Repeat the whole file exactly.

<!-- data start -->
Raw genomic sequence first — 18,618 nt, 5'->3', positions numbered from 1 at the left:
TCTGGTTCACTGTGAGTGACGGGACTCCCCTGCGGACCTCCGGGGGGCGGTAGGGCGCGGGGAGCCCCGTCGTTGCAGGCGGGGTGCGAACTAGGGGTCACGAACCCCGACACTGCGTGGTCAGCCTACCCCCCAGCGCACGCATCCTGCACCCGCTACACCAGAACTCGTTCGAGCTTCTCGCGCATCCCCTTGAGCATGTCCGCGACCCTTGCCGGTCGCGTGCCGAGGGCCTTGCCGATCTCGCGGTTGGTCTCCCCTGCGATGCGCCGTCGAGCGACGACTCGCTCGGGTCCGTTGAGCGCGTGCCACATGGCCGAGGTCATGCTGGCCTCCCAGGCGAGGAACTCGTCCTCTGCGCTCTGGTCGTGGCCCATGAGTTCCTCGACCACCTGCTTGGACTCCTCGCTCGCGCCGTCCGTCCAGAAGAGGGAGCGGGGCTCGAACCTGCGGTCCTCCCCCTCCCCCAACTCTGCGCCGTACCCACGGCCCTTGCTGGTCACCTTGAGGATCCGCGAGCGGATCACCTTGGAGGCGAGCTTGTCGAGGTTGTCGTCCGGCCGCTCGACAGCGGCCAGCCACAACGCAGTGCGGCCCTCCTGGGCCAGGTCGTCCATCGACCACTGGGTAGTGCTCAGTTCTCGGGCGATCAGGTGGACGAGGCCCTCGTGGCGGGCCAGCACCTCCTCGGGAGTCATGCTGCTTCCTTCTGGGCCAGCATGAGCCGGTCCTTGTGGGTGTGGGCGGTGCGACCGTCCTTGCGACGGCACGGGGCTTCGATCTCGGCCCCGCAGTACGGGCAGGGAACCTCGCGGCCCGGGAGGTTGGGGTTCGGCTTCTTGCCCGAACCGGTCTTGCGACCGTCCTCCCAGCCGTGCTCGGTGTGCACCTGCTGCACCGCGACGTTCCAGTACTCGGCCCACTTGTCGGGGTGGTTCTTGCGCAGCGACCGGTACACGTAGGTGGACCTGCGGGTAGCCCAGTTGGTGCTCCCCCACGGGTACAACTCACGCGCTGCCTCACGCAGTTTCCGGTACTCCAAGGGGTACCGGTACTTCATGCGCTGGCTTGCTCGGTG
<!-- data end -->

Raw genomic sequence first — 18,618 nt, 5'->3', positions numbered from 1 at the left:
TCTGGTTCACTGTGAGTGACGGGACTCCCCTGCGGACCTCCGGGGGGCGGTAGGGCGCGGGGAGCCCCGTCGTTGCAGGCGGGGTGCGAACTAGGGGTCACGAACCCCGACACTGCGTGGTCAGCCTACCCCCCAGCGCACGCATCCTGCACCCGCTACACCAGAACTCGTTCGAGCTTCTCGCGCATCCCCTTGAGCATGTCCGCGACCCTTGCCGGTCGCGTGCCGAGGGCCTTGCCGATCTCGCGGTTGGTCTCCCCTGCGATGCGCCGTCGAGCGACGACTCGCTCGGGTCCGTTGAGCGCGTGCCACATGGCCGAGGTCATGCTGGCCTCCCAGGCGAGGAACTCGTCCTCTGCGCTCTGGTCGTGGCCCATGAGTTCCTCGACCACCTGCTTGGACTCCTCGCTCGCGCCGTCCGTCCAGAAGAGGGAGCGGGGCTCGAACCTGCGGTCCTCCCCCTCCCCCAACTCTGCGCCGTACCCACGGCCCTTGCTGGTCACCTTGAGGATCCGCGAGCGGATCACCTTGGAGGCGAGCTTGTCGAGGTTGTCGTCCGGCCGCTCGACAGCGGCCAGCCACAACGCAGTGCGGCCCTCCTGGGCCAGGTCGTCCATCGACCACTGGGTAGTGCTCAGTTCTCGGGCGATCAGGTGGACGAGGCCCTCGTGGCGGGCCAGCACCTCCTCGGGAGTCATGCTGCTTCCTTCTGGGCCAGCATGAGCCGGTCCTTGTGGGTGTGGGCGGTGCGACCGTCCTTGCGACGGCACGGGGCTTCGATCTCGGCCCCGCAGTACGGGCAGGGAACCTCGCGGCCCGGGAGGTTGGGGTTCGGCTTCTTGCCCGAACCGGTCTTGCGACCGTCCTCCCAGCCGTGCTCGGTGTGCACCTGCTGCACCGCGACGTTCCAGTACTCGGCCCACTTGTCGGGGTGGTTCTTGCGCAGCGACCGGTACACGTAGGTGGACCTGCGGGTAGCCCAGTTGGTGCTCCCCCACGGGTACAACTCACGCGCTGCCTCACGCAGTTTCCGGTACTCCAAGGGGTACCGGTACTTCATGCGCTGGCTTGCTCGGTG